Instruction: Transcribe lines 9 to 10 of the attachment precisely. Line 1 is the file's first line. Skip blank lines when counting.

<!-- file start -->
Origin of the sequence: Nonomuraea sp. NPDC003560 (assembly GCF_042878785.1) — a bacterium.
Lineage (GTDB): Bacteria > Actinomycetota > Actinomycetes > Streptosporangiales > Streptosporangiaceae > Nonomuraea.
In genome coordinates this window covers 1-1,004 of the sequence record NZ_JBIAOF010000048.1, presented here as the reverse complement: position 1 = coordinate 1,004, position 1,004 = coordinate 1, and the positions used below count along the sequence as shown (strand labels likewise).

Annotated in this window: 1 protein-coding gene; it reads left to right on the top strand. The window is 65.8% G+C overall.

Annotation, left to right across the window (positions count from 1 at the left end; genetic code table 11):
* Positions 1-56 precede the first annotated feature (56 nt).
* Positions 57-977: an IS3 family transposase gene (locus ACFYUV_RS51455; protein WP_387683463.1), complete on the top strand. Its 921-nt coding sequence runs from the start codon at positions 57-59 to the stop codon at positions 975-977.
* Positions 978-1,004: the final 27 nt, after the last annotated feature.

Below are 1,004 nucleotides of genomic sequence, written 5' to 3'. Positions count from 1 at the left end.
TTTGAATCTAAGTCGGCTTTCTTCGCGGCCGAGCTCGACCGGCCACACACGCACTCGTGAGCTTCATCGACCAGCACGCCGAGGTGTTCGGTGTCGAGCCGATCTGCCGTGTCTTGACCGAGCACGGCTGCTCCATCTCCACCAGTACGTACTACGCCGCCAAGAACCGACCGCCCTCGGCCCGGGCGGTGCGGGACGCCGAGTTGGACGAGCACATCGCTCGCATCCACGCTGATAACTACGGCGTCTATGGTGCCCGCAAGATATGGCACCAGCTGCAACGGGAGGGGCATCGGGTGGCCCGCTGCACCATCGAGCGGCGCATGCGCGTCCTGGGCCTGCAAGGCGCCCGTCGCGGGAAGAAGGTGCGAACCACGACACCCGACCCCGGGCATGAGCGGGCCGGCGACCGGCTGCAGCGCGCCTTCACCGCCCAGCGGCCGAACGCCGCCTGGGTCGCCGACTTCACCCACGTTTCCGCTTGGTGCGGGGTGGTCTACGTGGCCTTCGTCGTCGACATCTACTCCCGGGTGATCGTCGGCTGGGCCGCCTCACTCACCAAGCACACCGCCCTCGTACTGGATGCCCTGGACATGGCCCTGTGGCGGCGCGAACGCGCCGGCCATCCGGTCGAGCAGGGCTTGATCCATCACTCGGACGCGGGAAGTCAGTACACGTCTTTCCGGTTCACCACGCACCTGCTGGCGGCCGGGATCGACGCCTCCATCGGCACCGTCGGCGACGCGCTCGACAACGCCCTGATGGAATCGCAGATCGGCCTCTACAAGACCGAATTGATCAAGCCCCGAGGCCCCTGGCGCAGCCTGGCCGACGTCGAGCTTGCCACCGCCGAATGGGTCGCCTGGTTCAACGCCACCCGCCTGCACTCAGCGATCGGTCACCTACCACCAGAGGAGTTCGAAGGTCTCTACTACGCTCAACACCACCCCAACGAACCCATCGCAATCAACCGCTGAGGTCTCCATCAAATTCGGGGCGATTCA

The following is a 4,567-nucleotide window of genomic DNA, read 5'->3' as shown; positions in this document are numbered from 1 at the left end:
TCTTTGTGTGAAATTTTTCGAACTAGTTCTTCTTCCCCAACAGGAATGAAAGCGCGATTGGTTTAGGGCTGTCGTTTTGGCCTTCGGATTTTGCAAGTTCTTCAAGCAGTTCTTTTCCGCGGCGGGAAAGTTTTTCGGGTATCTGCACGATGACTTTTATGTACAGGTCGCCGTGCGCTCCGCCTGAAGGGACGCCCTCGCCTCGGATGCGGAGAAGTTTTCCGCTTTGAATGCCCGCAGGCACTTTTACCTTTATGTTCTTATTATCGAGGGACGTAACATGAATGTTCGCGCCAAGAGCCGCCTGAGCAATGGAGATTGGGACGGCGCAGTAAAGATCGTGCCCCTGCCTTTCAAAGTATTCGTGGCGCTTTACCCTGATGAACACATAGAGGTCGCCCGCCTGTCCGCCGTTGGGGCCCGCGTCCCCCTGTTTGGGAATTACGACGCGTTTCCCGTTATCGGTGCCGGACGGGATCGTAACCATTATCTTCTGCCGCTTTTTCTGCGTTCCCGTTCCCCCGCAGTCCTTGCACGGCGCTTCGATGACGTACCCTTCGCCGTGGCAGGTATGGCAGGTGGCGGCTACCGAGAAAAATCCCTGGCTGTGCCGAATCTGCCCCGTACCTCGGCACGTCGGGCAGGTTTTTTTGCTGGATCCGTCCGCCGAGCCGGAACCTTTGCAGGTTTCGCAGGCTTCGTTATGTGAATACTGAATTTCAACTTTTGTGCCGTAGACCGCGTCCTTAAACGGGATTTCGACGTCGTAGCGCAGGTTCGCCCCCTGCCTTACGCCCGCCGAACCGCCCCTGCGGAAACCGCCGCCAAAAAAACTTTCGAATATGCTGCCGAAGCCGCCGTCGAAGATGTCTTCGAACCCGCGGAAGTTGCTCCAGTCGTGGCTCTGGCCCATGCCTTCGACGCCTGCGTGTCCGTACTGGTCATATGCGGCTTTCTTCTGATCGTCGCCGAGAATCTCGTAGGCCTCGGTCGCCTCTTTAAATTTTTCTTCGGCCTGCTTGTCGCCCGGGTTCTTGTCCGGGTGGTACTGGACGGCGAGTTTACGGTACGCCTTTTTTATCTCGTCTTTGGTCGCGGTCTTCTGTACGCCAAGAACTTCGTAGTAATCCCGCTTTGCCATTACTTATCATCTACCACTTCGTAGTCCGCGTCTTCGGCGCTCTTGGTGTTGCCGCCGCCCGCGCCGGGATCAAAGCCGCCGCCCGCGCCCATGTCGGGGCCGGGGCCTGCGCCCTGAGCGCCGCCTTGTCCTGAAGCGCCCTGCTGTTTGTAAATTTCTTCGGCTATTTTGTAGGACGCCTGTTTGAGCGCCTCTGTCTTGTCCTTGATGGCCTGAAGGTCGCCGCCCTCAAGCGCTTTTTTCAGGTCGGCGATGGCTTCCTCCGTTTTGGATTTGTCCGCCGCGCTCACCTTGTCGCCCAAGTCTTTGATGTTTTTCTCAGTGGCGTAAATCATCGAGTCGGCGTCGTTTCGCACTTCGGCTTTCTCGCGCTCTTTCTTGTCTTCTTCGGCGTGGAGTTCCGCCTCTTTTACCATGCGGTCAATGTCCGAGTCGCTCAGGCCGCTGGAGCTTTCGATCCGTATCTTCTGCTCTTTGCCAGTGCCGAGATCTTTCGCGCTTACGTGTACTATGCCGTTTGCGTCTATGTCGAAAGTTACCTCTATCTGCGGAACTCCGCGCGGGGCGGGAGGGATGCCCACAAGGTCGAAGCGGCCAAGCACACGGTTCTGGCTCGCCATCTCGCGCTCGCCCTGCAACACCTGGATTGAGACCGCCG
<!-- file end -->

Below are 1,004 nucleotides of genomic sequence, written 5' to 3'. Positions count from 1 at the left end.
TTTGAATCTAAGTCGGCTTTCTTCGCGGCCGAGCTCGACCGGCCACACACGCACTCGTGAGCTTCATCGACCAGCACGCCGAGGTGTTCGGTGTCGAGCCGATCTGCCGTGTCTTGACCGAGCACGGCTGCTCCATCTCCACCAGTACGTACTACGCCGCCAAGAACCGACCGCCCTCGGCCCGGGCGGTGCGGGACGCCGAGTTGGACGAGCACATCGCTCGCATCCACGCTGATAACTACGGCGTCTATGGTGCCCGCAAGATATGGCACCAGCTGCAACGGGAGGGGCATCGGGTGGCCCGCTGCACCATCGAGCGGCGCATGCGCGTCCTGGGCCTGCAAGGCGCCCGTCGCGGGAAGAAGGTGCGAACCACGACACCCGACCCCGGGCATGAGCGGGCCGGCGACCGGCTGCAGCGCGCCTTCACCGCCCAGCGGCCGAACGCCGCCTGGGTCGCCGACTTCACCCACGTTTCCGCTTGGTGCGGGGTGGTCTACGTGGCCTTCGTCGTCGACATCTACTCCCGGGTGATCGTCGGCTGGGCCGCCTCACTCACCAAGCACACCGCCCTCGTACTGGATGCCCTGGACATGGCCCTGTGGCGGCGCGAACGCGCCGGCCATCCGGTCGAGCAGGGCTTGATCCATCACTCGGACGCGGGAAGTCAGTACACGTCTTTCCGGTTCACCACGCACCTGCTGGCGGCCGGGATCGACGCCTCCATCGGCACCGTCGGCGACGCGCTCGACAACGCCCTGATGGAATCGCAGATCGGCCTCTACAAGACCGAATTGATCAAGCCCCGAGGCCCCTGGCGCAGCCTGGCCGACGTCGAGCTTGCCACCGCCGAATGGGTCGCCTGGTTCAACGCCACCCGCCTGCACTCAGCGATCGGTCACCTACCACCAGAGGAGTTCGAAGGTCTCTACTACGCTCAACACCACCCCAACGAACCCATCGCAATCAACCGCTGAGGTCTCCATCAAATTCGGGGCGATTCA